In Mass., It's a 'Green' Ballot

In Mass., It's a 'Green' Ballot
Posted by CN Staff on October 02, 2008 at 08:37:20 PT
By Matthew Broderick, Collegian Columnist
Source: Daily Collegian 
Massachusetts -- These days it seems like marijuana is causing tax payers to lose more money than brain cells.It is estimated that by decriminalizing possession of less than a gram of weed, 30 million dollars in tax payer money will be saved. Twelve states have already joined the clam bake, by creating similar laws; Massachusetts may be the next.
When the ballots are unfolded in a couple of weeks, people across America will be casting an extremely important presidential vote. In Massachusetts, voters will additionally have one of the most historically controversial decisions to make, legalizing weed.By voting "Yes" on question 2, you will be agreeing that holding less than a gram of marijuana should be treated more like a parking ticket than a triple homicide. While the proposition will in no way totally legalize marijuana, this is the first step on the stairway to 4:20 heaven.As college students, who have an incredible pull of voting power in our favor, we have the chance to make this a reality. This whole issue is not about having the right to get high or fighting traditional values. The subject at hand is about our lives. It's about protecting our futures from miniscule actions with extreme punishments. We are at an age which makes us the most prone to making mistakes (take it from me.)Law enforcement has put a target on each of our backs, and is constantly marring our records with its sour judicial power. Police should be out stopping violence and keeping the community safe, not busting some couch potato with a dime bag. The most damage a stoned individual is really going to produce is damage to a bag of chips.Medical purpose is also an important driver in making this decision. As cancer cases rise per year, medical marijuana has become a proven staple in easing the pain of its countless ailments. The drug can help ignite an appetite and eliminate Chemo-induced nausea. I feel that denying these individuals this form of treatment is fraud and corrupt injustice. Marijuana can make a world of difference in reducing the already tremendous suffering cancer and HIV/AIDS patients must undergo.The opposition to decriminalizing weed does not understand its use and effects. For years we have been force fed data that marijuana is the most prevalent gateway drug, and that it has menacing, brain-damaging effects. Of course marijuana causes brain damage. So does jogging, and listening to music. The gateway drug claim is equally skewed, because anybody that is foolish enough to smoke crack or shoot heroin probably doesn't even consider marijuana a drug. The bottom line here is that it is other circumstances that lead to heavy drug use, not weed.Opponents fail to recognize how many legal substances are much more dangerous than weed. Alcohol for instance claims over 100,000 deaths each year. I dare you to find me a statistic that shows marijuana related death being anywhere close to that number. Some even argue that there are none. Unlike alcohol, weed is impossible to overdose on and does not commonly induce violence or rage. Currently you can receive a DUI for driving drunk, if weed were legal it could be enforced the same way, for safety's sake.. Clearly, marijuana is safer than alcohol, but its rattled reputation makes it almost an impossible subject to argue.The issue of weed dealing will still be heavily enforced even if this law is passed, but in the long run this should be where the government benefits. In our time of economic crisis I feel that it would be mutually beneficial for marijuana to become a consumer product. Removing law enforcement from weed related crime would save millions of dollars. On top of that, if treated the same way as alcohol, with the same laws and enforcement, the government would be making moneyAlthough the prospect of marijuana becoming a household product is a liberal wet dream, the day will most likely never arrive. There is a popular saying that "rules are meant to be broken" and for this situation may always have to be. As members of the "millennial" generation, we have the power to take a step away from the right trapping confines of the law.This is our first major chance to put action behind our image and prove we are truly passionate in seeking a positive change in our country. The power and voice we possess during an election that will forever stand out in history is colossal. In Massachusetts, while we are at it, we might as well take an added stand and give marijuana a chance.Matthew Broderick is a Collegian columnist. Source: Massachusetts Daily Collegian (MA Edu)Author: Matthew Broderick, Collegian ColumnistPublished: October 1, 2008Copyright: 2008 Daily CollegianWebsite: http://www.DailyCollegian.comContact: -- Cannabis Archives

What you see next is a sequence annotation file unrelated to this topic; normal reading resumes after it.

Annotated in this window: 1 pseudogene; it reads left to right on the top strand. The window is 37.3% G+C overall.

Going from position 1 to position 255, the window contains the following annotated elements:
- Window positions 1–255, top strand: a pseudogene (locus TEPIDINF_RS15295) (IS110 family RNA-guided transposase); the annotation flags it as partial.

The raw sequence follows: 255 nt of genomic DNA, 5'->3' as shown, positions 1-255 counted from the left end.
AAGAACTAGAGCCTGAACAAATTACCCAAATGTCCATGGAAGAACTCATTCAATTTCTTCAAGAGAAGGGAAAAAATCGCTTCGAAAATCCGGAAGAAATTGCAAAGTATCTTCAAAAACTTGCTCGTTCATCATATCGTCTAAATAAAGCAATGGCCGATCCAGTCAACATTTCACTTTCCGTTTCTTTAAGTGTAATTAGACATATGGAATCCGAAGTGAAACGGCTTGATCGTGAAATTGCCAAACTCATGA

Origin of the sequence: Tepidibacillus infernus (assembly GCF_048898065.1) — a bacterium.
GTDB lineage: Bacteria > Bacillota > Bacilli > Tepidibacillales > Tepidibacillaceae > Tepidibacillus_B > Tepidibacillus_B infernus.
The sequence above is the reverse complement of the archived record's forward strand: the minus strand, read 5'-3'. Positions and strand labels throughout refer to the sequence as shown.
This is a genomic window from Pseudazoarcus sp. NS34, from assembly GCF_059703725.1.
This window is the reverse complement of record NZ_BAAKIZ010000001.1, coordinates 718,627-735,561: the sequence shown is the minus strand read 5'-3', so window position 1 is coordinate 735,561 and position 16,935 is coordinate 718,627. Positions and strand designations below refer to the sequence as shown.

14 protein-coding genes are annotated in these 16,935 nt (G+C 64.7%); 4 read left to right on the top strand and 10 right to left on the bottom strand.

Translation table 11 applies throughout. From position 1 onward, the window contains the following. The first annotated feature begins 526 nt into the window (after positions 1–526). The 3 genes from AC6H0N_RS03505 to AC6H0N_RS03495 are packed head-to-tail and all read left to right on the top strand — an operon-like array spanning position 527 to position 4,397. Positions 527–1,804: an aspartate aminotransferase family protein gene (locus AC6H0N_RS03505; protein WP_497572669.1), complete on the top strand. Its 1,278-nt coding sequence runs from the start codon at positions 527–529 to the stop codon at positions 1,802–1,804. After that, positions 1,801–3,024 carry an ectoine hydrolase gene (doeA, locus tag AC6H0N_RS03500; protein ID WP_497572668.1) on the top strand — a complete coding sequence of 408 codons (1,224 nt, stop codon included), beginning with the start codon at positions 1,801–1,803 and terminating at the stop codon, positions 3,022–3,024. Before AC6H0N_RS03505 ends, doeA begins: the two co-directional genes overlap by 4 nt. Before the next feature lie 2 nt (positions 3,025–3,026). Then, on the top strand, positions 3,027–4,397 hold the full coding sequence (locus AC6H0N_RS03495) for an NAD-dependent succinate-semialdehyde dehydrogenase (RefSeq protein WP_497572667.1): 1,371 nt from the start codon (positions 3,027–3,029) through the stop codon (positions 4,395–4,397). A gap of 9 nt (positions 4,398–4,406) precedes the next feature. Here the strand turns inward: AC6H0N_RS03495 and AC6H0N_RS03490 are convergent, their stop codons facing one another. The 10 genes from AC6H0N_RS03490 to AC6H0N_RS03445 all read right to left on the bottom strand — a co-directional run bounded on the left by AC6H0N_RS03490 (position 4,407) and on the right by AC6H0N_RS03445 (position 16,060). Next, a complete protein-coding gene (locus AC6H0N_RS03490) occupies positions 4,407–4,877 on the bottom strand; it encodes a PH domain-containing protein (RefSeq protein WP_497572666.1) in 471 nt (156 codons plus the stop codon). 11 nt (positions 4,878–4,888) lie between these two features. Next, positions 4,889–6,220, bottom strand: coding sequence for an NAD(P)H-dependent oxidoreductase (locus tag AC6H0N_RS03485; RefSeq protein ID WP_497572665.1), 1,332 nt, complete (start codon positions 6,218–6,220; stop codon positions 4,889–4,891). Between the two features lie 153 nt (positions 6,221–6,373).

Home Comment Email Register Recent Comments Help

Post Comment